Maybe it’s my fading memories, but as I paddled just after dawn from Deerubbin to Kimmerikong Creek, I kept thinking of the west coast of Scotland.  Something about morning fog: the sea eagles appearing and vanishing; mist spilling over the ridgelines and pouring down the slopes like an evanescent avalanche.

I remember my first view of Glen Coe through the bus window, RB naming each hill as we passed.  What a gift, I thought, to know a place like this so very well.

I was at a disadvantage this Saturday: I forgot my map, carefully folded into its extra large, double-sealed “Hercules” zip lock bag and left on the kitchen table. Google Earth is one of those things that prove we really do live in the future.  And RB is always complaining about how rubbish Australian mapmakers are compared to the unsurpassable Ordinance Survey.  Even so, I still think maps make us into gods.

With a map you know what’s going to happen next: what’s beyond the next hill or around the next corner.  Geological maps and navigational charts are even better – you see into the depths of ocean or stare right through the surface of the earth.  Short of being an X Man with laser eyes or clairvoyant powers, it just doesn’t get any better than that.

If you’re going to claim someone’s country or rewrite its history, of course, a map is a magnificent weapon.

Of course, the untraversed parts of the map are the tricky ones, a little bit too far away from a put-in, further than the old easy jaunts.  So it’s through known country to the unknown: past the Whirlpool of Death and Bar Island’s grumpy whistling kite, beyond the verdant urine-fertilised fields of warrigal greens at Back Beaches, though not quite as far as Ant Hill Point (saving that excitement for a really slow weekend).  Just when you feel you are truly in the wilderness, with only cormorants for company, you turn a corner and there’s a line of houses that look like they’ve been helicoptered in from deepest suburbia.  I half expected to hear a solar powered leaf blower or hedge trimmer.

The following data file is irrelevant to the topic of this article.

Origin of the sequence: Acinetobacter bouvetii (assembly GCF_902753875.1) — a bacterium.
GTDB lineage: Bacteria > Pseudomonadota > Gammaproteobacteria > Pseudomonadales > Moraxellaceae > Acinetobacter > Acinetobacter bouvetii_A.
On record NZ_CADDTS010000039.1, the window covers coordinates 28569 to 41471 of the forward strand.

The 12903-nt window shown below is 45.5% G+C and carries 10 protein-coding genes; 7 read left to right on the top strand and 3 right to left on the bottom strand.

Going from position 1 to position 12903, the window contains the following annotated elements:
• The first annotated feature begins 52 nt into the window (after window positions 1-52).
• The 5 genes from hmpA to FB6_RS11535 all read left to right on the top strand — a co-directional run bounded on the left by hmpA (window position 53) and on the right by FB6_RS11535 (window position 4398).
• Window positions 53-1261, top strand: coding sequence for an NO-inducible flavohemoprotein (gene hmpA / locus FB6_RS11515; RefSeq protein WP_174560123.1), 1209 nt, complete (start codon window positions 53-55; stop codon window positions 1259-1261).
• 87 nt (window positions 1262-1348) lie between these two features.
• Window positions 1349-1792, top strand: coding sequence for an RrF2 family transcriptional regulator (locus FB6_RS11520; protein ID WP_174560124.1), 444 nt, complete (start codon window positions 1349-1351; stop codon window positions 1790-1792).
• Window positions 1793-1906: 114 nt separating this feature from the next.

Just across the other side of Berowra Creek, Muogamarra Nature Reserve is deliberately kept something of a secret.  It’s only open to the public six weekends of the year, in early spring.  There is a field station there, and in the water of Kimmerikong Bay scientists have been testing those Qx resistant oysters I regaled you about a couple of months back.  The reserve was originally declared in the 1930s to protect the many rock carvings, hand stencils, scarred trees, middens and grinding grooves there: this is a landscape long and intimately known.  However, I guess National Parks are trying to stop this particularly lovely part of Hawkesbury sandstone with its 14 mammal species (including tiger quolls!), 900 plant species and 140 varieties of birds from being “known” in a biblical sense; that is, not to put too fine a point on it, screwed.